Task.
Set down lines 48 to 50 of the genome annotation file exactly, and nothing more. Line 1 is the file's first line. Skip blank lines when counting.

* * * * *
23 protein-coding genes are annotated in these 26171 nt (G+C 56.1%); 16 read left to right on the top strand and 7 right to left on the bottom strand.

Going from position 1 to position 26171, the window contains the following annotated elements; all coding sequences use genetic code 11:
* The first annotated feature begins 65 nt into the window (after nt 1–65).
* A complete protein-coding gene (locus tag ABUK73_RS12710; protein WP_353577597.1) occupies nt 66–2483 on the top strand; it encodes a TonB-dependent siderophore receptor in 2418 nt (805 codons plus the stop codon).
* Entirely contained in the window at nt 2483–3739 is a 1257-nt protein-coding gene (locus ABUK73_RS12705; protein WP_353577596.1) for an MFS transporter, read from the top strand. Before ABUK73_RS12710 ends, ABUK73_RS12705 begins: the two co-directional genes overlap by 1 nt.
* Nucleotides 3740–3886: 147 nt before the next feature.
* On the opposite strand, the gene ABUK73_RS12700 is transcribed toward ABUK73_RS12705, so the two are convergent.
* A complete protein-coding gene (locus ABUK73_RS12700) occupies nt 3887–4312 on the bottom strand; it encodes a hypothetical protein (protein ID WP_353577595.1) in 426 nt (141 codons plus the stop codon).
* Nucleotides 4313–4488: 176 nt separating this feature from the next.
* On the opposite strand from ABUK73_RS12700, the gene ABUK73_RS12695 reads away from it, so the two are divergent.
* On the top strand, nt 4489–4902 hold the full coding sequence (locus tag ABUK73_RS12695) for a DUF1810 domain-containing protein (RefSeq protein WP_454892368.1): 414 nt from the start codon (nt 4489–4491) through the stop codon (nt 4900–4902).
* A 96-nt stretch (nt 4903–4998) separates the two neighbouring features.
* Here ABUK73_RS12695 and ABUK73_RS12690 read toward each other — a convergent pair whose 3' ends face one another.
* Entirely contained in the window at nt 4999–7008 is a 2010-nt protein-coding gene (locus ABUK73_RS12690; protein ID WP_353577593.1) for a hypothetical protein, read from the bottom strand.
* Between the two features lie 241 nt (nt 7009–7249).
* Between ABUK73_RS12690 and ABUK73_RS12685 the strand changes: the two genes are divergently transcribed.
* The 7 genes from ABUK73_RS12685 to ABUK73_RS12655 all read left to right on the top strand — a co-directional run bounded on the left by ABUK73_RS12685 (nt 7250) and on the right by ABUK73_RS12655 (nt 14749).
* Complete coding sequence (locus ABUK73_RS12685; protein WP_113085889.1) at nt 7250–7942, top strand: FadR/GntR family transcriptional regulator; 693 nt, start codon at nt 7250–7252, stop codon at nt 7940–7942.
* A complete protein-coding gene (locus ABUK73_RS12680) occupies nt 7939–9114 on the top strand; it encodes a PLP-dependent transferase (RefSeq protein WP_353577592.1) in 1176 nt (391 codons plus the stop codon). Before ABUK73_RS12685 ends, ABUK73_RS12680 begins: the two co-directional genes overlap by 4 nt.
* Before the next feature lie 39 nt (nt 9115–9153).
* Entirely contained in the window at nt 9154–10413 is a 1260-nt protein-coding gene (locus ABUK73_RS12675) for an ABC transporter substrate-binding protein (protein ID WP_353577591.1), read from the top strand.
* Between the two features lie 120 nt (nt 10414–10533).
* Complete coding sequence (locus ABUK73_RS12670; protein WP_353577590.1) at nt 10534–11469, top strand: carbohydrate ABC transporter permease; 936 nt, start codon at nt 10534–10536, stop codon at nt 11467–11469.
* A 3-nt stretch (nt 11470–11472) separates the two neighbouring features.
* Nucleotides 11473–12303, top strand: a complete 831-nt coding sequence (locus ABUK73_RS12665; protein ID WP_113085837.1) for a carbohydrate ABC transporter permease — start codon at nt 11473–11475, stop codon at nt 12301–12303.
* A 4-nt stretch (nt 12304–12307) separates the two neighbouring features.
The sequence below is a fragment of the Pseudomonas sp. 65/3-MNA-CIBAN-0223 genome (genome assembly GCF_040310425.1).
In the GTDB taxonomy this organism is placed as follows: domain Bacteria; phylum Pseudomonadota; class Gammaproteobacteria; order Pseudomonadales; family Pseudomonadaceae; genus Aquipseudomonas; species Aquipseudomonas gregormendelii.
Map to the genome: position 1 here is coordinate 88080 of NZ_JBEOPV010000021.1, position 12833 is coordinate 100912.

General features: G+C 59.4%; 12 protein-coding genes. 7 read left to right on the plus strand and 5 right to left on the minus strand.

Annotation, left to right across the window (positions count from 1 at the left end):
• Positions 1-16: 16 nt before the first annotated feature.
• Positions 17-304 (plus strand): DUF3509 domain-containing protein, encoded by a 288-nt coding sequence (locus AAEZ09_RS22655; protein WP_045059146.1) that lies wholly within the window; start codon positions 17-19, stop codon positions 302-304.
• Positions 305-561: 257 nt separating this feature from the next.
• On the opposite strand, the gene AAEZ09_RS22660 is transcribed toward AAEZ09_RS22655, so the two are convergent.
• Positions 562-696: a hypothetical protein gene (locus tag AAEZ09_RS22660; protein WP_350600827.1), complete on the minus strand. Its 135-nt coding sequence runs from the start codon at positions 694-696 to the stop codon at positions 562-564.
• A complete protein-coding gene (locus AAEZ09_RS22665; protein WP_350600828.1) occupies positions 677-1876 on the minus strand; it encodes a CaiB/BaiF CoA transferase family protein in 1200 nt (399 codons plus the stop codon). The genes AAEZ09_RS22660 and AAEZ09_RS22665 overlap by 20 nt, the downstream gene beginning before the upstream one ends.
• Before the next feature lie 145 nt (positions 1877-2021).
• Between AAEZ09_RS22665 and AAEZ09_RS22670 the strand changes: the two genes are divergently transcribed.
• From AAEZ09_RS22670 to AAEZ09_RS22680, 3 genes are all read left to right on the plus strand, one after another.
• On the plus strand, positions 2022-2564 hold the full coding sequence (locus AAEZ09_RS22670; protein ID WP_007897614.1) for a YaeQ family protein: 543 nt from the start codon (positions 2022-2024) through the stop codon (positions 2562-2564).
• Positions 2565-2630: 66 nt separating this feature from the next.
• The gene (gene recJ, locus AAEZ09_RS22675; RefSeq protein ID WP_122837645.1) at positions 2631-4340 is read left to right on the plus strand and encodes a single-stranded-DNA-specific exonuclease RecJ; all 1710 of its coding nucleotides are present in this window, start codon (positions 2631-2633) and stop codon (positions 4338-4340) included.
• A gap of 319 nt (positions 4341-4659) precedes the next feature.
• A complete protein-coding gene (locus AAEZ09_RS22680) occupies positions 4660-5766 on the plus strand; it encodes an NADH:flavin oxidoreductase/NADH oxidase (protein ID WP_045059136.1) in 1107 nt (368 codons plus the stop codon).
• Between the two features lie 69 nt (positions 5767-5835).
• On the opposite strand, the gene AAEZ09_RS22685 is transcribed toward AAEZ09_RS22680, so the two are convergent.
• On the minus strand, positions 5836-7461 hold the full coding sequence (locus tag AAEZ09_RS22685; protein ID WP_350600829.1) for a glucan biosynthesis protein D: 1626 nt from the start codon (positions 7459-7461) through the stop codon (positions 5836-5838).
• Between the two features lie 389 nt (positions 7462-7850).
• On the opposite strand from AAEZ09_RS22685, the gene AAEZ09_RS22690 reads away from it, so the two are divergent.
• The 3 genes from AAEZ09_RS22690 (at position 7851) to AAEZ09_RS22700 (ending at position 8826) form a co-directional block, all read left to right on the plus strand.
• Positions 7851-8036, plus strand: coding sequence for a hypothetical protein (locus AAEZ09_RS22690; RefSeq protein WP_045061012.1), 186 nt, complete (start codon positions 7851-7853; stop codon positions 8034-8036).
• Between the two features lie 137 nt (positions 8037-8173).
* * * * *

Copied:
• On the minus strand, positions 5836-7461 hold the full coding sequence (locus tag AAEZ09_RS22685; protein ID WP_350600829.1) for a glucan biosynthesis protein D: 1626 nt from the start codon (positions 7459-7461) through the stop codon (positions 5836-5838).
• Between the two features lie 389 nt (positions 7462-7850).
• On the opposite strand from AAEZ09_RS22685, the gene AAEZ09_RS22690 reads away from it, so the two are divergent.